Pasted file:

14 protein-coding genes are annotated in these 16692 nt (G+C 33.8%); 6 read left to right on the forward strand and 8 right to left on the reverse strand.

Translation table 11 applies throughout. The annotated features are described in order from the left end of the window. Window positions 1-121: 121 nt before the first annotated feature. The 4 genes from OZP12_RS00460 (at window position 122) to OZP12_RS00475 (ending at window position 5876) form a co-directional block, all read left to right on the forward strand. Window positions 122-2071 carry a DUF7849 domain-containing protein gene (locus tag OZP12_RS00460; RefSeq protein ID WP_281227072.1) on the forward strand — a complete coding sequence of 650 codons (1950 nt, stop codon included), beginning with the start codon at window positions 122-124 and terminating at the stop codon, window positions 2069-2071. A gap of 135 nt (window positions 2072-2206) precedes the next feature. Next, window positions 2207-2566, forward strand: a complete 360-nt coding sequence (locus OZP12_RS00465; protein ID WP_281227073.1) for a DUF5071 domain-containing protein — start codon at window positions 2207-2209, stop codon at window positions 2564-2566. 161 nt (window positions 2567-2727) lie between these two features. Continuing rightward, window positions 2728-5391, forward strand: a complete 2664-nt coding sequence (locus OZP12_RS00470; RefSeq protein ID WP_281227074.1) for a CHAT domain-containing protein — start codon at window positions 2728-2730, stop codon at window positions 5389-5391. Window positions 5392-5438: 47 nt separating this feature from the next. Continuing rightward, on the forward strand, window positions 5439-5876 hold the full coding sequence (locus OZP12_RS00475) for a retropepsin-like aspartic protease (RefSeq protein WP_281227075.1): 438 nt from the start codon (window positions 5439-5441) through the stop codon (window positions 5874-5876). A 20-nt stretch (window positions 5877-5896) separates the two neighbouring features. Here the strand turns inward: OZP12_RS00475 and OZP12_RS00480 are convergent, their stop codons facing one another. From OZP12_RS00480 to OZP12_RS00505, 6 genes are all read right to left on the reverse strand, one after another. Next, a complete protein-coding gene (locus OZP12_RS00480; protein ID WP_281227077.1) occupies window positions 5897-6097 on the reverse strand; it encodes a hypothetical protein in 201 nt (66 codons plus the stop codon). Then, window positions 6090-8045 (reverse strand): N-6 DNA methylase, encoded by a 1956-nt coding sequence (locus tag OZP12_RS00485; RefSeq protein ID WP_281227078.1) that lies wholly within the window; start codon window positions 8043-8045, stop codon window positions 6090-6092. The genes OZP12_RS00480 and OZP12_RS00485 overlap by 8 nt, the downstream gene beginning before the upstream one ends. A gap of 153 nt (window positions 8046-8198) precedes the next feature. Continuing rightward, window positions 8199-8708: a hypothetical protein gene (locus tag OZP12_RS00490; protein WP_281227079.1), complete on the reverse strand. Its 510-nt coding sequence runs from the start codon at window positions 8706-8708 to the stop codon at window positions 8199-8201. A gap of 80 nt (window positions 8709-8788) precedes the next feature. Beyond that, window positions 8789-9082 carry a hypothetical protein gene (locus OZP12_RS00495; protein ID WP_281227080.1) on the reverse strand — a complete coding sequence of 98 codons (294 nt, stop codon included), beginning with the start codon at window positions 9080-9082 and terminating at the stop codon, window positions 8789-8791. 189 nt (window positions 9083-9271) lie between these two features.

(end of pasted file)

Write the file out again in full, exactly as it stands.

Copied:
14 protein-coding genes are annotated in these 16692 nt (G+C 33.8%); 6 read left to right on the forward strand and 8 right to left on the reverse strand.

Translation table 11 applies throughout. The annotated features are described in order from the left end of the window. Window positions 1-121: 121 nt before the first annotated feature. The 4 genes from OZP12_RS00460 (at window position 122) to OZP12_RS00475 (ending at window position 5876) form a co-directional block, all read left to right on the forward strand. Window positions 122-2071 carry a DUF7849 domain-containing protein gene (locus tag OZP12_RS00460; RefSeq protein ID WP_281227072.1) on the forward strand — a complete coding sequence of 650 codons (1950 nt, stop codon included), beginning with the start codon at window positions 122-124 and terminating at the stop codon, window positions 2069-2071. A gap of 135 nt (window positions 2072-2206) precedes the next feature. Next, window positions 2207-2566, forward strand: a complete 360-nt coding sequence (locus OZP12_RS00465; protein ID WP_281227073.1) for a DUF5071 domain-containing protein — start codon at window positions 2207-2209, stop codon at window positions 2564-2566. 161 nt (window positions 2567-2727) lie between these two features. Continuing rightward, window positions 2728-5391, forward strand: a complete 2664-nt coding sequence (locus OZP12_RS00470; RefSeq protein ID WP_281227074.1) for a CHAT domain-containing protein — start codon at window positions 2728-2730, stop codon at window positions 5389-5391. Window positions 5392-5438: 47 nt separating this feature from the next. Continuing rightward, on the forward strand, window positions 5439-5876 hold the full coding sequence (locus OZP12_RS00475) for a retropepsin-like aspartic protease (RefSeq protein WP_281227075.1): 438 nt from the start codon (window positions 5439-5441) through the stop codon (window positions 5874-5876). A 20-nt stretch (window positions 5877-5896) separates the two neighbouring features. Here the strand turns inward: OZP12_RS00475 and OZP12_RS00480 are convergent, their stop codons facing one another. From OZP12_RS00480 to OZP12_RS00505, 6 genes are all read right to left on the reverse strand, one after another. Next, a complete protein-coding gene (locus OZP12_RS00480; protein ID WP_281227077.1) occupies window positions 5897-6097 on the reverse strand; it encodes a hypothetical protein in 201 nt (66 codons plus the stop codon). Then, window positions 6090-8045 (reverse strand): N-6 DNA methylase, encoded by a 1956-nt coding sequence (locus tag OZP12_RS00485; RefSeq protein ID WP_281227078.1) that lies wholly within the window; start codon window positions 8043-8045, stop codon window positions 6090-6092. The genes OZP12_RS00480 and OZP12_RS00485 overlap by 8 nt, the downstream gene beginning before the upstream one ends. A gap of 153 nt (window positions 8046-8198) precedes the next feature. Continuing rightward, window positions 8199-8708: a hypothetical protein gene (locus tag OZP12_RS00490; protein WP_281227079.1), complete on the reverse strand. Its 510-nt coding sequence runs from the start codon at window positions 8706-8708 to the stop codon at window positions 8199-8201. A gap of 80 nt (window positions 8709-8788) precedes the next feature. Beyond that, window positions 8789-9082 carry a hypothetical protein gene (locus OZP12_RS00495; protein ID WP_281227080.1) on the reverse strand — a complete coding sequence of 98 codons (294 nt, stop codon included), beginning with the start codon at window positions 9080-9082 and terminating at the stop codon, window positions 8789-8791. 189 nt (window positions 9083-9271) lie between these two features.